When it comes to income inequality, the UK is one of the most unequal countries in Europe. Analysis by the CIPD and the High Pay Centre shows just how big the pay gap is: in 2017 a CEO was paid, on average, 145 times more than their employees, compared with 128 times more in 2016 and 146 times more in 2015.
The analysis also found that, between 2016 and 2017, full-time workers’ median earnings increased by 2 per cent, whereas the average FTSE 100 CEO saw an 11 per cent increase in pay.
To address this issue (and no doubt emboldened by the success of gender pay gap reporting), new legislation that came into force in January this year means that companies with more than 250 employees are required to publish their executive pay gap with the first pay ratio reports expected in 2019.
As well as highlighting pay imbalances, CEO pay gap reporting was also designed to address concerns that CEOs’ pay may not always reflect a company’s performance. The collapse of Carillon highlighted how problematic an issue this can be, with MPs hearing evidence that Carillon directors were more focused on their own pay packets than the business itself. Pay gap reporting hopes to “hold big business to account” and give employees a “greater voice in the boardroom”.
What should companies do?
Preparing these reports will not only be complex, but time-consuming too. The ratios will form part of the annual report on pay in companies’ remuneration reports. The lesson learned from gender pay gap reporting is that it’s never too early to start preparing. Employees’ pay must be calculated correctly (taking into account both pay and benefits) and companies must be sure they have all the required data to hand. The ratios of total CEO pay must be calculated against the 25th, median and the 75th percentile of UK employee’s pay. Companies must choose one of three methods – known as options A, B and C – to calculate employees’ pay. The option chosen is critical as it can have a significant effect on the resulting ratios.
But meeting the reporting deadline is only part of the equation. Companies should be able to offer employees and stakeholders a clear explanation for their ratios. And for high-profile businesses, this explanation may have to satisfy a broader public too. The sooner a company has calculated their ratios, the more time can be allocated towards presenting the results. Companies should consider the potential impact of the ratio disclosure on employees and should carefully plan the explanations and internal communication process. And these results could see companies having to outline policies explaining how they plan to reduce any pay imbalances identified.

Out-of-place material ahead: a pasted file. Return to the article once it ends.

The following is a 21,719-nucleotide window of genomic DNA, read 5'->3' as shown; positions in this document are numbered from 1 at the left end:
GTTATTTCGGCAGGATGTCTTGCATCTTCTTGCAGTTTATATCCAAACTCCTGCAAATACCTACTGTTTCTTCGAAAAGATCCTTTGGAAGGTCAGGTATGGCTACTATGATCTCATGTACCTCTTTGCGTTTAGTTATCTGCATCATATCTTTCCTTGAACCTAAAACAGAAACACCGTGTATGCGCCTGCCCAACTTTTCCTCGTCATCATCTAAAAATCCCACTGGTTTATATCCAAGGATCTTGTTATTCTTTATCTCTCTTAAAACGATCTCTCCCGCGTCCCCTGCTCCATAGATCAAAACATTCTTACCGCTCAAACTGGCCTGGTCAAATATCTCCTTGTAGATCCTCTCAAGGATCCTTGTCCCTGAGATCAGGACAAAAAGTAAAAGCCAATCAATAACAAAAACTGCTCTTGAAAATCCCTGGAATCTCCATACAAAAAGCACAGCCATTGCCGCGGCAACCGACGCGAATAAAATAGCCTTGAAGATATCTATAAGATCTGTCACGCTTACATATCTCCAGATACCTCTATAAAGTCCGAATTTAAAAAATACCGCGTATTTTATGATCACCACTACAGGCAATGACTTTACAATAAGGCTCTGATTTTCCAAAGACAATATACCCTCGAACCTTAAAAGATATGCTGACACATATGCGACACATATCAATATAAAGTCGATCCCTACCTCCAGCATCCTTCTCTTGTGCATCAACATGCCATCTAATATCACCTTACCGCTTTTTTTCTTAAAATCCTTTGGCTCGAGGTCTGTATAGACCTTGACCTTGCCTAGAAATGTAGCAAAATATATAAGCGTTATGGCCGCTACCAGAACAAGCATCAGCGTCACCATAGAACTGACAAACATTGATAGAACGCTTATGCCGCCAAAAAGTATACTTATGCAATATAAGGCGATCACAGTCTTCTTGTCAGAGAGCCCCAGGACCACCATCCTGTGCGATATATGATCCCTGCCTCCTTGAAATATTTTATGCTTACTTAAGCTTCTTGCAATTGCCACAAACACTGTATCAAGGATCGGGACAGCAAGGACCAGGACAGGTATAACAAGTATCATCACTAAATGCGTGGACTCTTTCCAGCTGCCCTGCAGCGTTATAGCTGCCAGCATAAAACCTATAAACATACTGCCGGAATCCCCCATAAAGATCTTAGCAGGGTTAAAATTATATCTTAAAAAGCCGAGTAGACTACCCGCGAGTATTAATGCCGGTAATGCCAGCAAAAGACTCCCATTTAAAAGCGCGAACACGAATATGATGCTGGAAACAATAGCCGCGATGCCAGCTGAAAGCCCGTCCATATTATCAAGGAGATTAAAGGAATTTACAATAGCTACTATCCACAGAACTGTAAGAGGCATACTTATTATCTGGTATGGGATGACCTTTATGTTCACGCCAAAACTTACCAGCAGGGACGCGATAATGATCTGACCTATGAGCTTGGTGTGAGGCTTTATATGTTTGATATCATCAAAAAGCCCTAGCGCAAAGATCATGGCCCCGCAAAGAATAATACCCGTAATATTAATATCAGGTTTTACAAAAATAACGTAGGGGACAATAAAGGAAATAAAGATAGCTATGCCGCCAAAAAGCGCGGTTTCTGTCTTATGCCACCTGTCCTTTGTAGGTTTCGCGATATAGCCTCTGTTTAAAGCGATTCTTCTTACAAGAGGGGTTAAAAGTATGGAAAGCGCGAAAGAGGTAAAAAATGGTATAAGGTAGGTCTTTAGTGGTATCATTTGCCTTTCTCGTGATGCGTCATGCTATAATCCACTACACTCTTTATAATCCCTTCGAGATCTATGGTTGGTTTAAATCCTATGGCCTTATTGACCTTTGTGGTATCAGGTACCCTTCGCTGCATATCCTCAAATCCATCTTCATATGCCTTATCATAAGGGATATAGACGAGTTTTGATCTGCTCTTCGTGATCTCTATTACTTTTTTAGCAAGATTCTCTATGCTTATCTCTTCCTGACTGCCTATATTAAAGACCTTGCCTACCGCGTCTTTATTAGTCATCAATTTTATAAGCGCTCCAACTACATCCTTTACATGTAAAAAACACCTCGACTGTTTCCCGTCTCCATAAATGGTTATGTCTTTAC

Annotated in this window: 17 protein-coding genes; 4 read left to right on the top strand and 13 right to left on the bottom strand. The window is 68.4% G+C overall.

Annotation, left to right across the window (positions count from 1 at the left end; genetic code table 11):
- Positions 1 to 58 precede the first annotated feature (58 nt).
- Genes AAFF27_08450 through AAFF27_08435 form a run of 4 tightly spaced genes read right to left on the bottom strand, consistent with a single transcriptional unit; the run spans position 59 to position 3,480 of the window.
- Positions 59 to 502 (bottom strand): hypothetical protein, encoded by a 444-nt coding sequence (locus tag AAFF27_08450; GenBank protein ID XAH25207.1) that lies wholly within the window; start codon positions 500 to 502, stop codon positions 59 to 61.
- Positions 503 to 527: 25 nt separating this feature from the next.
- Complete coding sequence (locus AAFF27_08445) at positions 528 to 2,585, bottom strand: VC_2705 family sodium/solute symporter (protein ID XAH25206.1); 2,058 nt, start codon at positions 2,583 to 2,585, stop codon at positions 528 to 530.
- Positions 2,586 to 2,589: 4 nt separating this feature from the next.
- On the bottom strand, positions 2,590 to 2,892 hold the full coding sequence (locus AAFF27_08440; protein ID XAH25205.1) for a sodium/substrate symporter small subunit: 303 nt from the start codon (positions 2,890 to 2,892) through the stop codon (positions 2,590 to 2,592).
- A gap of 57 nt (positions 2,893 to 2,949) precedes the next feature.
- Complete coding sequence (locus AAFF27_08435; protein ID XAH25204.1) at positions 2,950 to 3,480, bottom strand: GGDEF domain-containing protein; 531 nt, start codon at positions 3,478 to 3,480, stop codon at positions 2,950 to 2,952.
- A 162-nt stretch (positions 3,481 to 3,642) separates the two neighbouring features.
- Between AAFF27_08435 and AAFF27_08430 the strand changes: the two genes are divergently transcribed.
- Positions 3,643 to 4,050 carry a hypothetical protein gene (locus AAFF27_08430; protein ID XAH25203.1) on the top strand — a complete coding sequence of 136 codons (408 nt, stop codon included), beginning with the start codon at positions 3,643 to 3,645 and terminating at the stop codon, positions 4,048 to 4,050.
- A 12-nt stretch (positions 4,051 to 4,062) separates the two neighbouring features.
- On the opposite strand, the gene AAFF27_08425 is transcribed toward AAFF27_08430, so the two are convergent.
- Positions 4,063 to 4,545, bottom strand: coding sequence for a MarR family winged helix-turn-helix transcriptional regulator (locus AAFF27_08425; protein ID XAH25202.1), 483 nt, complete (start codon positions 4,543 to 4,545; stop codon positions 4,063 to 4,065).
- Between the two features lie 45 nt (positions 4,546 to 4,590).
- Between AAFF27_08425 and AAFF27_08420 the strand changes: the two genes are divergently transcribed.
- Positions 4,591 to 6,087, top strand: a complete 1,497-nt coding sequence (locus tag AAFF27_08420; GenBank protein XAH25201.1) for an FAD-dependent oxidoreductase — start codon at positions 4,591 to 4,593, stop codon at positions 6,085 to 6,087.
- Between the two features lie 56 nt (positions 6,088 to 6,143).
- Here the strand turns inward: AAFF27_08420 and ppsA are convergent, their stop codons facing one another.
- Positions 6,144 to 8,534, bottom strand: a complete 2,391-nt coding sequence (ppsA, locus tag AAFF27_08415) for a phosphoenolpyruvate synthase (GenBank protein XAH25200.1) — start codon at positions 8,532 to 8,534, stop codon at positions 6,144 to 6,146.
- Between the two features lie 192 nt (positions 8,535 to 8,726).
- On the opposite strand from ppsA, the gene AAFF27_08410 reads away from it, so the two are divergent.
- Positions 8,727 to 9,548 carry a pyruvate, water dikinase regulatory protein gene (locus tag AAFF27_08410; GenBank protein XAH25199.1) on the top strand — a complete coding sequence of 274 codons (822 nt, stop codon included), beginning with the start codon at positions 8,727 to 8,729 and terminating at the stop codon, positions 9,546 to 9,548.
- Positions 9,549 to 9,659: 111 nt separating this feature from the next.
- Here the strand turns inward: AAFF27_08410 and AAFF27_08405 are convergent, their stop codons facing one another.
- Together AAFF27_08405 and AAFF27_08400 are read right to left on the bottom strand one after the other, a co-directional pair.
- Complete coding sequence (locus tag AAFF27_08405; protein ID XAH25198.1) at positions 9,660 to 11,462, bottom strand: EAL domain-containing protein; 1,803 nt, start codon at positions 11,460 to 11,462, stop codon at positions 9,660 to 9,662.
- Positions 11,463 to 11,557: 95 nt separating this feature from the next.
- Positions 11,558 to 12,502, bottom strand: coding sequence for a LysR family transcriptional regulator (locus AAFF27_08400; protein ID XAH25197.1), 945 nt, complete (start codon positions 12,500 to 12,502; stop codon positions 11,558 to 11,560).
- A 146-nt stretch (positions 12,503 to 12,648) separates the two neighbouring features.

The CIPD and the High Pay Centre advise organisations to publish clear information about pay distribution, that CEO rewards should be more aligned with an organisation’s pay practices, and that both financial and non-financial measures (such as investment in workforce training) are taken into account when assessing CEO pay. They also advise that HR has a role in ensuring senior leaders act on pay data insights, and that remuneration reports are shorter and clearer so they can be more easily be scrutinised.
Taken as a whole, these recommendations seem to support the government’s wish for a slight shift in the balance of power, with employees (and HR) having greater input into boardroom decisions.
Despite negative press surrounding the high pay packages of many CEOs, and continued pressure for pay to being more aligned to performance and the workforce as a whole, little has changed. It seems the introduction of CEO pay gap reporting is the government’s way of addressing this issue once and for all. Businesses that take note and implement steps to address any pay imbalances now will find themselves much better placed to brace the increased scrutiny on pay that will inevitably follow. It will remain to be seen if this will affect changes in behaviour. What is certain is that this is a significant additional disclosure burden on companies which should be carefully planned for and will no doubt continue to add to the debate on fairness in the UK.
Katherine Maxwell is a partner and head of employment at Moore Blatch